From the beginning, however, gradualist voices stressed the importance of state-guided institutional reform, arguing that in the absence of a supportive institutional environment, “radical reforms would be damaging: privatization might lead to asset-stripping rather than investment, and rapid reforms might create economic winners who would subsequently engage in predatory behavior,” King, Stuckler, and Hamm note.
Nonetheless, shock policy advocates won the policy debate in most countries. As Lawrence Summers put it in 1994, after stepping down as World Bank chief economist, “Despite economists’ reputation for never being able to agree on anything, there is a striking degree of unanimity in the advice that has been provided to the nations of Eastern Europe and the former Soviet Union. … [P]rivatization, stabilization, and liberalization … must all be completed as soon as possible.”
The Cambridge and Harvard researchers say that as for mass privatization, neoliberal advocates of shock therapy clearly did not expect the fiscal shock to be particularly devastating, for two reasons:
- First, proponents believed socialist states had been engaging in value subtracting behavior by expending vast amounts of resources to prop up inefficient firms producing unneeded goods. Radical privatization therefore had the potential to generate huge savings for the state.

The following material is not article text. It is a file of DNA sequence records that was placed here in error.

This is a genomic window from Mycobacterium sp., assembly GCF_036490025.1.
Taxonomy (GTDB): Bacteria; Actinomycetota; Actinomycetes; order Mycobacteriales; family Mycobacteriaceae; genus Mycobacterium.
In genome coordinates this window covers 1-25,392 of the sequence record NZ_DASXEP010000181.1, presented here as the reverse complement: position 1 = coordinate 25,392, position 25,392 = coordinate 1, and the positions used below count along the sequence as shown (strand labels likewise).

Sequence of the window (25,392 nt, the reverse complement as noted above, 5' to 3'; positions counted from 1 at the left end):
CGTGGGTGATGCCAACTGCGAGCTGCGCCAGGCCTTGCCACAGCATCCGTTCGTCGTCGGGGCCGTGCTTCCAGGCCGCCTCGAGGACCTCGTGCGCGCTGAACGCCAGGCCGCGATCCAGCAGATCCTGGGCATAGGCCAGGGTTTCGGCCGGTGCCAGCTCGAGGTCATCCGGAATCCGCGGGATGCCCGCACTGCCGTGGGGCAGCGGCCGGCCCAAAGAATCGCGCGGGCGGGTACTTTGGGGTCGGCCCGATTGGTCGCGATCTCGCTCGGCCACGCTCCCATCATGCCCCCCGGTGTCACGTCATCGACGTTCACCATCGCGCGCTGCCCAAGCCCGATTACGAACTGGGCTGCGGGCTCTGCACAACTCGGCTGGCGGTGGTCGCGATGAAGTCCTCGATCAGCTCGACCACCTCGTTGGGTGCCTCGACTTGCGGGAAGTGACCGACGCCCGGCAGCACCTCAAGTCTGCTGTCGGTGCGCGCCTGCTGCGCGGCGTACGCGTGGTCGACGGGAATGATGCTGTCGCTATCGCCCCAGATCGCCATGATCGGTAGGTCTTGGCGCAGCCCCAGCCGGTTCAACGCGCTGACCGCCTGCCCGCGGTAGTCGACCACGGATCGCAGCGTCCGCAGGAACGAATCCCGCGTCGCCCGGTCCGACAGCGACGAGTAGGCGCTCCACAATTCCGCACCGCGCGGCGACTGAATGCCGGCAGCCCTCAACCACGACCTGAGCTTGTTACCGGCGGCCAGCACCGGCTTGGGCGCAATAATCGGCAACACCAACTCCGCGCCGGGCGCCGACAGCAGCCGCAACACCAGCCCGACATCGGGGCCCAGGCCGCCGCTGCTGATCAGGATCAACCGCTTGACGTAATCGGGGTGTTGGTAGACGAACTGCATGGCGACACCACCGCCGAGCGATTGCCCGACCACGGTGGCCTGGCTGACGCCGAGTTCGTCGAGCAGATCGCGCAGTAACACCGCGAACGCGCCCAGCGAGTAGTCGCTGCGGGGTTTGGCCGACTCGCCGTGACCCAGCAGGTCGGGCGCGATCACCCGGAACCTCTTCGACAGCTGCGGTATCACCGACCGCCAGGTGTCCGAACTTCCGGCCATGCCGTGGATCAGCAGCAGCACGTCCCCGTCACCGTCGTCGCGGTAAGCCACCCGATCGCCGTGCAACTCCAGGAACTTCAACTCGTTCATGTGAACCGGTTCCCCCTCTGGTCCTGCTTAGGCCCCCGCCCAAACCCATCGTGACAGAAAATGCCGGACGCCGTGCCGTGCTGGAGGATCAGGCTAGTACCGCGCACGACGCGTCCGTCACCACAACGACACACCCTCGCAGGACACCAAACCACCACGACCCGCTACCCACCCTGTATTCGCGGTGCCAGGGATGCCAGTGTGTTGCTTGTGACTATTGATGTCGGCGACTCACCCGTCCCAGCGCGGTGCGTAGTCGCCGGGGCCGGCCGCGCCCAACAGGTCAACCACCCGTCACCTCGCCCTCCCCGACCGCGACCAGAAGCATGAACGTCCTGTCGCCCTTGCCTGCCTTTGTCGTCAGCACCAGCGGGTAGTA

- Second, they expected rising tax revenues from the superior growth of de novo private firms and the improving performance of privatized state enterprises to compensate for revenue shortfalls.
‘To avoid a state fiscal crisis as a result of mass privatization, the enterprise sector would have to grow and be taxed effectively. … mass privatization accomplished precisely the opposite: worse enterprise performance coupled with the state’s declining capacity to tax firms.’
“We argue that a post-socialist country’s choice to rapidly privatize its enterprise holdings immediately reduced that state’s financial capacity, due to high budgetary dependence on the earnings of state-owned firms,” write King, Stuckler, and Hamm, with the result being a vicious cycle of mutual reinforcement between a failing state and a failing economy.
“To avoid a state fiscal crisis as a result of mass privatization, the enterprise sector would have to grow and be taxed effectively. … mass privatization accomplished precisely the opposite: worse enterprise performance coupled with the state’s declining capacity to tax firms.”